DENNIS KUNKEL MICROSCOPY / SCIENCE PHOTO LIBRARY DENNIS KUNKEL MICROSCOPY / SCIENCE PHOTO LIBRARY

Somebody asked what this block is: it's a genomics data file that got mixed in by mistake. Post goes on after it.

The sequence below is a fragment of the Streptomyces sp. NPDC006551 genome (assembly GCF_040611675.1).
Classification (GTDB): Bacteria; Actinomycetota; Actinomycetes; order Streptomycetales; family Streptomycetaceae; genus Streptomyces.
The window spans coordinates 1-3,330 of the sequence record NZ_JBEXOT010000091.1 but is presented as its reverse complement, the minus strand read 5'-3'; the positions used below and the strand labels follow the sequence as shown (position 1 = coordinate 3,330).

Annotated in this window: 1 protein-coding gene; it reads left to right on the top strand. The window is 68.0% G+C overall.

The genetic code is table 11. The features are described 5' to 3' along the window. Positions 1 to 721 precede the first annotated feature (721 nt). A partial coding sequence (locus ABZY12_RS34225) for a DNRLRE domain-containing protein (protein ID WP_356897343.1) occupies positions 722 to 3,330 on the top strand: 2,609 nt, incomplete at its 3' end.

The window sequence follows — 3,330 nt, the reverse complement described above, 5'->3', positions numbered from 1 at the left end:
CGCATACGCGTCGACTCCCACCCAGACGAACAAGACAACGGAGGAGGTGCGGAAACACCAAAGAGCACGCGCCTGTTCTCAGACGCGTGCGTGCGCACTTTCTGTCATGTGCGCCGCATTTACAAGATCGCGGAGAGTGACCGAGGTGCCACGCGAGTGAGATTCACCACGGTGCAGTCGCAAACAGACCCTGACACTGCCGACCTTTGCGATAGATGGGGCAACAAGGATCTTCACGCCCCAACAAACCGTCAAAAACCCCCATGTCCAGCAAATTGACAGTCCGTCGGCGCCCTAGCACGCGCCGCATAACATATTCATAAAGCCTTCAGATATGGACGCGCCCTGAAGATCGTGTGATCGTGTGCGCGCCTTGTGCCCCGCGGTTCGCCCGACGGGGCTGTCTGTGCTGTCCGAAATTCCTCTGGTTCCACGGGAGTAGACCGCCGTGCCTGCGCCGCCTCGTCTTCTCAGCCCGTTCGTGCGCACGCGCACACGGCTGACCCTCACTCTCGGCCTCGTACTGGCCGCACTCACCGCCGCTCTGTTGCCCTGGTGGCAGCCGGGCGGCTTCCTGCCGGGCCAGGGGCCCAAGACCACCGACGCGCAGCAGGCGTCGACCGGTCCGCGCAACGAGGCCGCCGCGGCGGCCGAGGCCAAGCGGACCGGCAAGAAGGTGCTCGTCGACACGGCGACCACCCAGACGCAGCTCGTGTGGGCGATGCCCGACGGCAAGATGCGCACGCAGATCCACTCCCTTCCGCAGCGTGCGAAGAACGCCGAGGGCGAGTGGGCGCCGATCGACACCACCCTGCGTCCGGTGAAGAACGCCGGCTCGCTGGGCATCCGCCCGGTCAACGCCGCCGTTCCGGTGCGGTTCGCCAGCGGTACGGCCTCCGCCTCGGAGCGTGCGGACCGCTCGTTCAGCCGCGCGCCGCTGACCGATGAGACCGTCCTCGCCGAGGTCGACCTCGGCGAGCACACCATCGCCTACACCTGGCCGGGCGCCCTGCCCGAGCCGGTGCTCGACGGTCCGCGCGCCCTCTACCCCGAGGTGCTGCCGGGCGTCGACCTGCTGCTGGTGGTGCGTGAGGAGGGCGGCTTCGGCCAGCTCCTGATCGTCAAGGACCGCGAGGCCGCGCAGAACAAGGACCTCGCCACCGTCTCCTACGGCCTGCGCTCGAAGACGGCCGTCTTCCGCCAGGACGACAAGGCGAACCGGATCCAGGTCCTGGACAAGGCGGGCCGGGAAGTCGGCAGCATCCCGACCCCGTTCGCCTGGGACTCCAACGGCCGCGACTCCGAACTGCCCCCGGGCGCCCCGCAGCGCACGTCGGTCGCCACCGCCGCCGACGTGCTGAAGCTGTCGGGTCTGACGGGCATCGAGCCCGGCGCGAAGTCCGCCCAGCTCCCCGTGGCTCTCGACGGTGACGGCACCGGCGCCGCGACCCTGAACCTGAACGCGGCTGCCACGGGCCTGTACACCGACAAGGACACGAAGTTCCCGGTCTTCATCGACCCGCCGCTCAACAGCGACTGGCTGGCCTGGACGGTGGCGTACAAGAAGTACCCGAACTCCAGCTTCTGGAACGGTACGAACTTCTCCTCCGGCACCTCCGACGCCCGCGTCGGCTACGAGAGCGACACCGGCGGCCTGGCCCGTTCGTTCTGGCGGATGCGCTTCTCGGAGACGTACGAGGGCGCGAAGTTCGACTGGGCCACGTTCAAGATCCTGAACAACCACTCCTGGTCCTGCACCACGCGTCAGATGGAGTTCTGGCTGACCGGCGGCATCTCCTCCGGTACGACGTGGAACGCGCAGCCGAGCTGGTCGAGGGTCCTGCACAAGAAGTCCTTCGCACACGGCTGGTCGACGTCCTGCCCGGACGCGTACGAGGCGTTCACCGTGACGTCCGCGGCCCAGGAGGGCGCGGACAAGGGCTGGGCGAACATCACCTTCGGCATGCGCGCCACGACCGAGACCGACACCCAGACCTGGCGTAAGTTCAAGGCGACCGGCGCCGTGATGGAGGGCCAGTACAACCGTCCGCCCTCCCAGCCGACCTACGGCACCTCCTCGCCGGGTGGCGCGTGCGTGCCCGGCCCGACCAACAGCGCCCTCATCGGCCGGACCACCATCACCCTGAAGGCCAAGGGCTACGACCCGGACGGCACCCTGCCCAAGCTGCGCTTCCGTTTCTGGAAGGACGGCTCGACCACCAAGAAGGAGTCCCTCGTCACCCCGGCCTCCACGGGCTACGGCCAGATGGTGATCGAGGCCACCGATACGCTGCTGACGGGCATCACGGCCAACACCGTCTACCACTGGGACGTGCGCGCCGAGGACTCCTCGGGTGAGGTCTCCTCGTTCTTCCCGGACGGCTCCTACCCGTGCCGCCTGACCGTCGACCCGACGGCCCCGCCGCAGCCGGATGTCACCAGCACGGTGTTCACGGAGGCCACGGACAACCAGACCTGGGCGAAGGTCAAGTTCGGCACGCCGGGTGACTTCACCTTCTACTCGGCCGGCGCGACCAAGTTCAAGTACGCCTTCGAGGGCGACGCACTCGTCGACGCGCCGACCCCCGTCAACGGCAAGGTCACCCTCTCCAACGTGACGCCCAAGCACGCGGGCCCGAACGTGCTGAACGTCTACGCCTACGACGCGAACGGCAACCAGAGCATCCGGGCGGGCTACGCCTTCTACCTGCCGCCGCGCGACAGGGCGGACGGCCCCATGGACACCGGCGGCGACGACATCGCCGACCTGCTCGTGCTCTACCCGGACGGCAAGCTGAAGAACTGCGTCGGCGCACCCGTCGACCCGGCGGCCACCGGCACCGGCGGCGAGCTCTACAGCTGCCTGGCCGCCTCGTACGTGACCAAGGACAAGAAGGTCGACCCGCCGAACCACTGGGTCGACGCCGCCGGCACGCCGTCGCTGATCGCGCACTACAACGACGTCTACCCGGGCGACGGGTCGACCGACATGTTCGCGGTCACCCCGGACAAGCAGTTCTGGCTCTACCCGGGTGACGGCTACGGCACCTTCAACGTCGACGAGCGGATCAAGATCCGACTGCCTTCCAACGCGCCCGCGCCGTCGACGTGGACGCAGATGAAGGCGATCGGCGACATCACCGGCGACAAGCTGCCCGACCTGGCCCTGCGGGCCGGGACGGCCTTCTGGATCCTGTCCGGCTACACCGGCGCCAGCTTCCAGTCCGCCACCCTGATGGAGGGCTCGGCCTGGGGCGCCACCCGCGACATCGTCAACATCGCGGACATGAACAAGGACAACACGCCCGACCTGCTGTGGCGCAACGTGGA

Coloured scanning electron micrograph (SEM) of Pseudomonas fluorescens bacteria. These are Gram-negative, aerobic, rod-shaped bacteria. Pseudomonas fluorescens encompasses a group of common pseudomonads, which are nonpathogenic saprophytes that colonize soil, water and plant surfaces. A number of strains of P. fluorescens suppress plant diseases by protecting the seeds and roots from fungal infection. This effect is the result of production of a number of secondary metabolites including antibiotics, siderophores and hydrogen cyanide. Competitive exclusion of pathogens as the result of rapid colonization of the rhizosphere may also be an important factor in disease control. P. fluorescens strains produce a soluble, greenish fluorescent pigment (yellow-green siderophores), under conditions of low iron availability. It is primarily an obligate aerobe, however some strains can utilize nitrate (NO3) as an electron acceptor in place of oxygen (O2). It is motile by means of multiple polar flagella. Genetic techniques such as conjugation, transposition, and gene replacement are well established for this soil bacterium. P. fluorescens is used in bioremediation applications due to various strains have the inherent metabolic diversity to partially or completely degrade pollutants such as styrene, TNT and polycyclic aromatic hydrocarbons. Magnification: x2,600 when shortest axis printed at 25 millimetres.
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